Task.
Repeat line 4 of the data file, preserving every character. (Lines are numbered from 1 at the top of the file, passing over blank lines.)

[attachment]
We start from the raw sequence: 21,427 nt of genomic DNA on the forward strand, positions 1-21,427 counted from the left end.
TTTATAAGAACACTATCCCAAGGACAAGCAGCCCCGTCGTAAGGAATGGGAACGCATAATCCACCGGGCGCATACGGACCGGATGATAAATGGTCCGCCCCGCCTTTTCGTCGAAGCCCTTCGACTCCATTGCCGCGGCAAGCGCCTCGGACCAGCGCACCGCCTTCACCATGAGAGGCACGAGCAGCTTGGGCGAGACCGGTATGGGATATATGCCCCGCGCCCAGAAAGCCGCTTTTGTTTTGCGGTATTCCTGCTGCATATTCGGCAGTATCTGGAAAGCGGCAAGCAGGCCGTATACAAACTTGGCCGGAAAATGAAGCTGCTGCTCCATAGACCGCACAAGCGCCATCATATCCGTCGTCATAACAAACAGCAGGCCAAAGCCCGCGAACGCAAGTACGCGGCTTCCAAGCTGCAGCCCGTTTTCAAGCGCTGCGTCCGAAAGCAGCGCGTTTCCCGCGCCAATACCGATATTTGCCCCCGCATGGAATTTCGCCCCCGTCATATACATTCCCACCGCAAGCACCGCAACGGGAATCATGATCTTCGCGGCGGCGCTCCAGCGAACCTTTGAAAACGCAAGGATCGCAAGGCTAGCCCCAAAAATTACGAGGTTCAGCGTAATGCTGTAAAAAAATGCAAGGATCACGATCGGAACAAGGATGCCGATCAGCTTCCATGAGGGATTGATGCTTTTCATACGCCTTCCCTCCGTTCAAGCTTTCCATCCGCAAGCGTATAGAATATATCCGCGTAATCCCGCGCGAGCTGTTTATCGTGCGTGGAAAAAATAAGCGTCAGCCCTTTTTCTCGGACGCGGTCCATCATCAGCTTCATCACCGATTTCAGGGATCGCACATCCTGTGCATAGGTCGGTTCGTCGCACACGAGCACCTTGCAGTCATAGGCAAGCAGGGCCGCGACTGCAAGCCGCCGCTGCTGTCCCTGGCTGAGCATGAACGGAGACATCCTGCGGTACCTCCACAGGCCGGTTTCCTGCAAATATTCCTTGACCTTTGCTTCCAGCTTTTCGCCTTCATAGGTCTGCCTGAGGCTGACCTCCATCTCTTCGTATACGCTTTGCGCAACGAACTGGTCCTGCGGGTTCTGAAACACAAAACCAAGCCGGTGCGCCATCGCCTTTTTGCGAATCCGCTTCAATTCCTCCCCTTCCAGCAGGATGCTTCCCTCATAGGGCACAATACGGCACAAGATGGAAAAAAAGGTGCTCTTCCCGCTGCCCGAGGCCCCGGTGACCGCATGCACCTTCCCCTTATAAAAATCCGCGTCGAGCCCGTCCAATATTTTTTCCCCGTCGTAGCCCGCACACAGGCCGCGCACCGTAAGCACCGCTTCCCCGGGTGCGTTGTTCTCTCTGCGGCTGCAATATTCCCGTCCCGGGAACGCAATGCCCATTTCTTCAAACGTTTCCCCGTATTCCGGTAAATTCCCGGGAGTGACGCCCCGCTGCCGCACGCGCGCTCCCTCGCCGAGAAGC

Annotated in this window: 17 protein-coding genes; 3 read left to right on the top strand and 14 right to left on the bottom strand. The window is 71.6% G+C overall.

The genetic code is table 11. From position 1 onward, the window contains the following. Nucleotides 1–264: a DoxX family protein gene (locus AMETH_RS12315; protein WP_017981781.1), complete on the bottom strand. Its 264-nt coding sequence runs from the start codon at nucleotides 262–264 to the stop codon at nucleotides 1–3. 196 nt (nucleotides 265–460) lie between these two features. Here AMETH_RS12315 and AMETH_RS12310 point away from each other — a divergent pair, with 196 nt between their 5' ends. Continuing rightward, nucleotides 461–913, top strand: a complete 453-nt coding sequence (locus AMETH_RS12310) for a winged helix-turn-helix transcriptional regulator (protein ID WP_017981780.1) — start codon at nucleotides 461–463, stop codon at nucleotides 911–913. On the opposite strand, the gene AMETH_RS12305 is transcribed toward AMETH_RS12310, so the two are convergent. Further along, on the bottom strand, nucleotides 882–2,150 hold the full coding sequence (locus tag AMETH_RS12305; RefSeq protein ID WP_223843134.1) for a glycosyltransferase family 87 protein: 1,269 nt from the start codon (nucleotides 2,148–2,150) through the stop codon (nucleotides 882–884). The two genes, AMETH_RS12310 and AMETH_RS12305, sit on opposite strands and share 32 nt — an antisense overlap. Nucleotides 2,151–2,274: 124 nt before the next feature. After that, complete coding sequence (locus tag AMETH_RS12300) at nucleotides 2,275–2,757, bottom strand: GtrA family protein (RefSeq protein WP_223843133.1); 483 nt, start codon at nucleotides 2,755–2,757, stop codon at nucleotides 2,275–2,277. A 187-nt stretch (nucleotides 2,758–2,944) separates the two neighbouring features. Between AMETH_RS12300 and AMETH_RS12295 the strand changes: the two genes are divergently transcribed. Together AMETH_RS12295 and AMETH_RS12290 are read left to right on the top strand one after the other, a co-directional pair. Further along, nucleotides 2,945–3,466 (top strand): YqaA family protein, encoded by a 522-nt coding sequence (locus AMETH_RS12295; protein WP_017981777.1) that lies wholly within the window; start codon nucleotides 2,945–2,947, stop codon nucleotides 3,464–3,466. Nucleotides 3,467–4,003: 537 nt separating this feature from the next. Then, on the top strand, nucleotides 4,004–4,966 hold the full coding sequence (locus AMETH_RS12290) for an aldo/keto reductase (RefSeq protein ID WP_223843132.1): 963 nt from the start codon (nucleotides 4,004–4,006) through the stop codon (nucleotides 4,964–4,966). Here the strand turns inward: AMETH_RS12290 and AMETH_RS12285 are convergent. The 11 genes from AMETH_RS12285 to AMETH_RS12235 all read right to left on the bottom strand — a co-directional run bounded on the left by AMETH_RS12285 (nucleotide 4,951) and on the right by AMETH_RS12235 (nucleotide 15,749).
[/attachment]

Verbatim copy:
The genetic code is table 11. From position 1 onward, the window contains the following. Nucleotides 1–264: a DoxX family protein gene (locus AMETH_RS12315; protein WP_017981781.1), complete on the bottom strand. Its 264-nt coding sequence runs from the start codon at nucleotides 262–264 to the stop codon at nucleotides 1–3. 196 nt (nucleotides 265–460) lie between these two features. Here AMETH_RS12315 and AMETH_RS12310 point away from each other — a divergent pair, with 196 nt between their 5' ends. Continuing rightward, nucleotides 461–913, top strand: a complete 453-nt coding sequence (locus AMETH_RS12310) for a winged helix-turn-helix transcriptional regulator (protein ID WP_017981780.1) — start codon at nucleotides 461–463, stop codon at nucleotides 911–913. On the opposite strand, the gene AMETH_RS12305 is transcribed toward AMETH_RS12310, so the two are convergent. Further along, on the bottom strand, nucleotides 882–2,150 hold the full coding sequence (locus tag AMETH_RS12305; RefSeq protein ID WP_223843134.1) for a glycosyltransferase family 87 protein: 1,269 nt from the start codon (nucleotides 2,148–2,150) through the stop codon (nucleotides 882–884). The two genes, AMETH_RS12310 and AMETH_RS12305, sit on opposite strands and share 32 nt — an antisense overlap. Nucleotides 2,151–2,274: 124 nt before the next feature. After that, complete coding sequence (locus tag AMETH_RS12300) at nucleotides 2,275–2,757, bottom strand: GtrA family protein (RefSeq protein WP_223843133.1); 483 nt, start codon at nucleotides 2,755–2,757, stop codon at nucleotides 2,275–2,277. A 187-nt stretch (nucleotides 2,758–2,944) separates the two neighbouring features. Between AMETH_RS12300 and AMETH_RS12295 the strand changes: the two genes are divergently transcribed. Together AMETH_RS12295 and AMETH_RS12290 are read left to right on the top strand one after the other, a co-directional pair. Further along, nucleotides 2,945–3,466 (top strand): YqaA family protein, encoded by a 522-nt coding sequence (locus AMETH_RS12295; protein WP_017981777.1) that lies wholly within the window; start codon nucleotides 2,945–2,947, stop codon nucleotides 3,464–3,466. Nucleotides 3,467–4,003: 537 nt separating this feature from the next. Then, on the top strand, nucleotides 4,004–4,966 hold the full coding sequence (locus AMETH_RS12290) for an aldo/keto reductase (RefSeq protein ID WP_223843132.1): 963 nt from the start codon (nucleotides 4,004–4,006) through the stop codon (nucleotides 4,964–4,966). Here the strand turns inward: AMETH_RS12290 and AMETH_RS12285 are convergent. The 11 genes from AMETH_RS12285 to AMETH_RS12235 all read right to left on the bottom strand — a co-directional run bounded on the left by AMETH_RS12285 (nucleotide 4,951) and on the right by AMETH_RS12235 (nucleotide 15,749).